G-Mac outguns the US in Celtic triumph
McDowell sparks off invasion reminiscent of Croker
THE 17th green at Celtic Manor in Wales resembled a traditional Croker invasion yesterday as Europe scooped victory at the Ryder Cup.
The perfectly-groomed grass became home to a whooping, raucous sea of blue as exuberant fans grabbed the Irishman who stole the golden chalice back from the Americans.
And champagne rained down on the beaming Europeans as Padraig Harrington danced a jig, with the tri-colour resting on his shoulders.
In true post-match style, Graeme McDowell, a man who has nerves of steel, pulled off his top and, bare-chested, raised his arms in triumph.
The winning putt was his. The historic moment is his.
After a day which had begun smelling of victory, European confidence had gradually given way to US hope following a string of wins by the Americans. But McDowell, the US Open champion who played his first rounds on a small golf course in Portrush, Co Antrim, proved able for the pressure.
As millions of people around the world watched, 'G-Mac' holed a difficult putt from 15 feet on the 16th, and went on to win the match at the next hole.
And the tension on the Welsh golf course was at least equalled by the nail-biting on the sofa in Graeme's uncle's home as he and his family watched the closing minutes of the tournament.
"It's worse watching. You can do nothing about it," said Uel Loughrey, who first began coaching the budding golfer when he was nine.
From 9am yesterday it was party time at Rathmore Golf Club in Portrush, Graeme's home club, where a huge crowd gathered to watch their hero take Europe to victory. Jim Blee, (35) bar manager at the club and friend of the top golfer said the atmosphere was "fantastic".
"I was here working on the night he won the US Open and it is on a par with it," he said. "We knew he could do it and bring the Ryder Cup home for Europe.The members here are just elated today."
Mr Blee said the celebrating would continue to the "wee, small hours".
Mr Loughrey said the win was "brilliant" but earlier yesterday he had hoped that it would not all hang on his nephew's match. "I thought it would all have been over before it came to Graeme's match."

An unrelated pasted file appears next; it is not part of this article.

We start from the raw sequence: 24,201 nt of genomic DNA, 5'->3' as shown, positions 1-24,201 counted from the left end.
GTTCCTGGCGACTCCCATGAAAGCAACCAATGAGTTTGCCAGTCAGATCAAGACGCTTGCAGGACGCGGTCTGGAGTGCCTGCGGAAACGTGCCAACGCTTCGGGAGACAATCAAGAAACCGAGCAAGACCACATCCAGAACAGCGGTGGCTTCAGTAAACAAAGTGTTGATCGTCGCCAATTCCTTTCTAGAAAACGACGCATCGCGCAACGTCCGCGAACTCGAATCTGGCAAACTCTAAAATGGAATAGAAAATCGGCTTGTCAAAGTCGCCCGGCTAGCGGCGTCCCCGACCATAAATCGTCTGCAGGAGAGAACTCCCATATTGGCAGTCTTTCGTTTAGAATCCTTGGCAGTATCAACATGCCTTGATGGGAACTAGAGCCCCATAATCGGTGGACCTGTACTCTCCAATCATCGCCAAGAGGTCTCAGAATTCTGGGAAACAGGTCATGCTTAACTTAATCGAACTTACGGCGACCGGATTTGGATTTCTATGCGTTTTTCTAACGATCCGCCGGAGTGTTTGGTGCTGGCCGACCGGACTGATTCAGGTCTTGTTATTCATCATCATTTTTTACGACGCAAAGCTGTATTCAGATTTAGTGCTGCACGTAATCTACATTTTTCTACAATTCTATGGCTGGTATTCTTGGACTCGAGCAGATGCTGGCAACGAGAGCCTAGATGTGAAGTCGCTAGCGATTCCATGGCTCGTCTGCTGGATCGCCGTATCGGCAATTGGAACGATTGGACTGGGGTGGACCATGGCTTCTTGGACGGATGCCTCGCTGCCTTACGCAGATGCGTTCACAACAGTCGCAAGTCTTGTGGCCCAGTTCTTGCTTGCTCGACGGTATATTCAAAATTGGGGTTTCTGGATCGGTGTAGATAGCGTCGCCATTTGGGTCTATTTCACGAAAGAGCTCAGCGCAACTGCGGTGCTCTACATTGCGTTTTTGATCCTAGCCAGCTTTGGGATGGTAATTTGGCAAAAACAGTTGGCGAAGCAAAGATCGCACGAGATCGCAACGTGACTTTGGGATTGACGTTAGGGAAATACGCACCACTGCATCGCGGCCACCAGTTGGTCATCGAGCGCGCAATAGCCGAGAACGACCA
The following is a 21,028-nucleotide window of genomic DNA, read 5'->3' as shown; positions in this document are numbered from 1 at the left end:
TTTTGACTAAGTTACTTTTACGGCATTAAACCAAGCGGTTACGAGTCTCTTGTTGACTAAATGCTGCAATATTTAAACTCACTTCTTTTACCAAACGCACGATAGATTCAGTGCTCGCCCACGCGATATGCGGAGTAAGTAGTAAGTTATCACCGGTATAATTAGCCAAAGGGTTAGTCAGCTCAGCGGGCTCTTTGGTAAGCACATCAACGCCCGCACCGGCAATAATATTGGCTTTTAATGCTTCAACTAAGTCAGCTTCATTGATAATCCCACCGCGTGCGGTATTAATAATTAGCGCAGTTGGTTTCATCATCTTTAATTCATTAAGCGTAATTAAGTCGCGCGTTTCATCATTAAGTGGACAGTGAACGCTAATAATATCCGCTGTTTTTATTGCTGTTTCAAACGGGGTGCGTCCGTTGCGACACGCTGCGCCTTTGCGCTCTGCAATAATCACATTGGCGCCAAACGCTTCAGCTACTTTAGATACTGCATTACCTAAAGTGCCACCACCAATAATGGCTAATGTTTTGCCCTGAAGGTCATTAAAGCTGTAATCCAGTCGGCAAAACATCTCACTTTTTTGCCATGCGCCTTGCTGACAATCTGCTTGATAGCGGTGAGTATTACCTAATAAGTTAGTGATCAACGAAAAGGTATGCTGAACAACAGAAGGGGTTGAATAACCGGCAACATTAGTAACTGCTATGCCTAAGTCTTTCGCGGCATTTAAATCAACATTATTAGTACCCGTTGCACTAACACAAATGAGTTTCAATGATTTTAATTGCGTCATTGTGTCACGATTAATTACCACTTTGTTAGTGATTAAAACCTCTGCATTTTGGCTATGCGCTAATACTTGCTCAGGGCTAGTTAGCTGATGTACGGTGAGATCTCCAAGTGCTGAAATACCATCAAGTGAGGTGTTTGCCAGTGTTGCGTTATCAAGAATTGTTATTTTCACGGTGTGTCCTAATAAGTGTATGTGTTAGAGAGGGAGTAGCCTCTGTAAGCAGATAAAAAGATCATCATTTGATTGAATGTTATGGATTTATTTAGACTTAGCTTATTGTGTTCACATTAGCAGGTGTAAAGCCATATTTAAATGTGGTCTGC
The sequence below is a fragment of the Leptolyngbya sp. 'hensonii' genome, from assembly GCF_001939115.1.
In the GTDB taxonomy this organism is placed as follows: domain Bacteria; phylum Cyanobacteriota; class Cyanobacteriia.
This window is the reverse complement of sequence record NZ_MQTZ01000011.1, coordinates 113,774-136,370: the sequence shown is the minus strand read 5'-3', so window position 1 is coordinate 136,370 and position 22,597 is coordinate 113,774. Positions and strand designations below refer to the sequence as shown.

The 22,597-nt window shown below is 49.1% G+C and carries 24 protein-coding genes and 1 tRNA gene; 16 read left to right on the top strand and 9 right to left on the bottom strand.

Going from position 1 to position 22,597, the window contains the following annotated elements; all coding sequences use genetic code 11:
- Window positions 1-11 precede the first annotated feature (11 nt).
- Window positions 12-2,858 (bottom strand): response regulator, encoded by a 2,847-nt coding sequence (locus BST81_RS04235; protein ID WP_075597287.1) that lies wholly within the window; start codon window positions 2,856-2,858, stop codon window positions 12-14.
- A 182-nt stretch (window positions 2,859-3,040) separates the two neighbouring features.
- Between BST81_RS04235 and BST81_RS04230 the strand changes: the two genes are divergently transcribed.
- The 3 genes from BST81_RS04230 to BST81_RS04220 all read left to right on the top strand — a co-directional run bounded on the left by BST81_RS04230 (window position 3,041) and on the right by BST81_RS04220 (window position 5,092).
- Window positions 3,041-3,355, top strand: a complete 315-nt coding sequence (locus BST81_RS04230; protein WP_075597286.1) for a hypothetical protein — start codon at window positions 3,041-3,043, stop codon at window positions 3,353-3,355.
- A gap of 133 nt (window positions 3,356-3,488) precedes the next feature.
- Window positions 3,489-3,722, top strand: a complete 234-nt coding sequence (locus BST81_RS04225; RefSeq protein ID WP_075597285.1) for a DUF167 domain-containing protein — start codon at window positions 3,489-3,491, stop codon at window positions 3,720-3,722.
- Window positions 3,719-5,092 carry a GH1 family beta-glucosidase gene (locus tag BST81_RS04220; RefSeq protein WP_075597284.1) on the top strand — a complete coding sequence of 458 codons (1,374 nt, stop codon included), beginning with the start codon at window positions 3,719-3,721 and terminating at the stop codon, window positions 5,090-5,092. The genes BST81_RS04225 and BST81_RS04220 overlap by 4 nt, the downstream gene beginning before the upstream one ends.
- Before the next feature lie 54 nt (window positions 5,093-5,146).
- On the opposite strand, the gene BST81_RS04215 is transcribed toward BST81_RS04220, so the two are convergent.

And Graeme himself admitted he felt under more pressure to win in Wales than in Pebble Beach.
'The US Open felt like the back nine with my dad back in Portrush compared to this. That was different. I was really nervous. Wow. It's a different feeling, there's so much pressure. I can't describe the feeling of winning this golf tournament ... It's a special feeling."
And he added: "But that is the beauty of the Ryder Cup, the adrenaline brings you through all of it. There is no better feeling than that -- the roar when you sink a big putt.
"That 16th green was the biggest putt of my career. You could see what it meant to so many people. I will never forget it."
He praised all his team members, who included Irishmen Harrington, Rory McIlroy, Paul McGinley and Darren Clarke, and his captain Colin Montgomerie.
As fans swarmed over the fairways and greens of the Newport course, some of the biggest cheers were reserved for the inspirational captain who lead his team to victory.
Even before the event started, 'Monty' said that being captain of the team was the highlight of his golfing career. Yesterday he said he was "very proud" and that everyone had given 100pc.
Rory McIlroy's family also spoke of their pride in the 21-year-old's impressive performance last night.
His uncle Colin McIlroy spoke from Holywood Golf Club, Co Down, where Rory began playing as a two-year-old. "It was a great achievement for Europe, especially a couple of Northern Irish boys, especially my nephew to come from this wee club," he said.
"He's come so far from such an early age. He's destined for this. He has been so good for so long and obviously we are very, very proud of him."
Eddie Harper, juvenile convener at the club, also praised the young golfer for keeping in touch with his friends and family at home.
"He has never lost his roots. Even now as a world-famous player he still goes back to the club," he said.
Last night Sports Minister Mary Hanafin congratulated the team on their victory.
Paying particular credit to the Irish golfers on the team, she said "the steely determination of Graeme McDowell's play in the final holes of the 2010 Ryder Cup will live long in the memories of everyone throughout Ireland and Europe".